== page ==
Travelling festival offers politically charged fare
The fifth edition of Libero cinema in libera terra (July 13-24) – the itinerant festival that brings political films to those areas removed from the clutches from organised crime in which legality has been restored – will kick off in the northern region of Piedmont, which is anything but impervious to mafia trafficking.
Promoted by the Cinemovel Foundation (whose honorary president is Ettore Scola) and the Libera. Associazioni, nomi e numeri contro le mafie, the committee – presided over by Don Luigi Ciotti – of over 1500 associations, groups and schools, and a "caravan" comprising volunteers, guests and directors will visit seven regions, to remind citizens that the Mafia is not an exclusively southern issue. After Piedmont, the festival will head to Lombardy, Sicily, Apulia, Calabria, Campania and Abruzzo. Each ideal locals, in their own way, for looking at problems and situations that are far from local.
The films that will be presented by the filmmakers and representatives of the fight against crime include several recent titles, such as Michelangelo Frammartino’s The Four Times [+see also:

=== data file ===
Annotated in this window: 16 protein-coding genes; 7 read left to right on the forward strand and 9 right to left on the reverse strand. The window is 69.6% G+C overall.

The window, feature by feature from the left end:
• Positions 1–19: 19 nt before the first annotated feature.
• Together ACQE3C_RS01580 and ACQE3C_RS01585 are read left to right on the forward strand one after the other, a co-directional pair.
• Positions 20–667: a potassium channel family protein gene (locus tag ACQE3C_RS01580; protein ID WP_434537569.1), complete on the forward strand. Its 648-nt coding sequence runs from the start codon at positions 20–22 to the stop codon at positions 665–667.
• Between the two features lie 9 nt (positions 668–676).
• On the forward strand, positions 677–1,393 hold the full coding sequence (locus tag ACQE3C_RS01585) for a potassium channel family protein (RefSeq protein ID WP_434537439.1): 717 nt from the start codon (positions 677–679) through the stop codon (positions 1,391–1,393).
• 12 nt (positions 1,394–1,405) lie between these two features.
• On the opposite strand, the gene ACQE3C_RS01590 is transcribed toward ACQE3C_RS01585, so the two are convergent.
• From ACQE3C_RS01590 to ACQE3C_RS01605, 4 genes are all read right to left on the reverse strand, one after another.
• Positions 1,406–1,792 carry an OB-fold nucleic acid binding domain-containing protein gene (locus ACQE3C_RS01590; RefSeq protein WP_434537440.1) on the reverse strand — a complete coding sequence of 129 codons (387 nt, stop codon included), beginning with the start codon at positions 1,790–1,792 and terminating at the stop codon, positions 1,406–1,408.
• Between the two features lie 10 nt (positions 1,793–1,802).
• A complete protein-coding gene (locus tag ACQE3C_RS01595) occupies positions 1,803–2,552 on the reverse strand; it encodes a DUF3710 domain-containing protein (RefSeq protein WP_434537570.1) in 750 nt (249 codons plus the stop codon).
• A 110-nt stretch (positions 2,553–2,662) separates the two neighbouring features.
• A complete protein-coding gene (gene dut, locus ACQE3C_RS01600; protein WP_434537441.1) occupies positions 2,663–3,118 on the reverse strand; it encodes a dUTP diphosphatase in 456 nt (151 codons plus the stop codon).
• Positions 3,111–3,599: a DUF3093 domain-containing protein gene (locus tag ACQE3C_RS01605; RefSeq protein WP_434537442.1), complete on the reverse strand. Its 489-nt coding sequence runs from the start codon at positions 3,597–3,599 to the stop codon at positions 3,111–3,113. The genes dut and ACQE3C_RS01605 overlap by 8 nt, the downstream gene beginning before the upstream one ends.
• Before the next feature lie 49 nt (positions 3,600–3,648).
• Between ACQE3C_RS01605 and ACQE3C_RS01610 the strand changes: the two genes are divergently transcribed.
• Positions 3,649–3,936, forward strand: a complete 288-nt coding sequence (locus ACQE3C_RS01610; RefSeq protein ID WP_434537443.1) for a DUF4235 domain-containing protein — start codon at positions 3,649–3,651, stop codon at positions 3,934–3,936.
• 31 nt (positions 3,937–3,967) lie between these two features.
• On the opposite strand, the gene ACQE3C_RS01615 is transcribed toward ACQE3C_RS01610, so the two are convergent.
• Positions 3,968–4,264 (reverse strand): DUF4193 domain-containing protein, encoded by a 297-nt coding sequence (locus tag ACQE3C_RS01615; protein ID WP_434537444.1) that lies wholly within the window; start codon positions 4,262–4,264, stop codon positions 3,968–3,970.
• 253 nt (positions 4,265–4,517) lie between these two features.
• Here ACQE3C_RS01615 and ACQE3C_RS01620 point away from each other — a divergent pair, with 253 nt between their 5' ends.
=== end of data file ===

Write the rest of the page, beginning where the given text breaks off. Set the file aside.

interview: Michelangelo Frammartino
interview: Savina Neirotti
film profile], Marco Risi’s biopic Fortapasc [+see also:
film profile] (on journalist Giancarlo Siani, killed by the Camorrah), the low-budget debut È tempo di cambiare (“It’s Time to Change”) by Fernando Muraca, as well as numerous documentaries.
Italian titles include Alberto Puliafito’s Comando e Controllo, which looks at life during a state of emergency, the aftermath of the earthquake in L’Aquila, as well as the work of the National Civil Protection Agency, not unlike Sabina Guzzanti’s Draquila [+see also:
Interview Sabina Guzzanti [IT]
film profile] (also in the programme); while Andrea D'Ambrosio’s Campania Burning brings to light the underbelly of illegal labour.
There are also a couple of noteworthy films by women on the Middle East: Simone Bitton’s Rachel [+see also:
film profile], an investigation into the death of American pacifist Rachel Corrie, who was crushed by a bulldozer by the Israeli army; and Firouzeh Khosrovani’s Rough Cut, which through the “mutilated” mannequins of Teheran’s stores is a reflection on women’s conditions in Iran.
(Translated from Italian)
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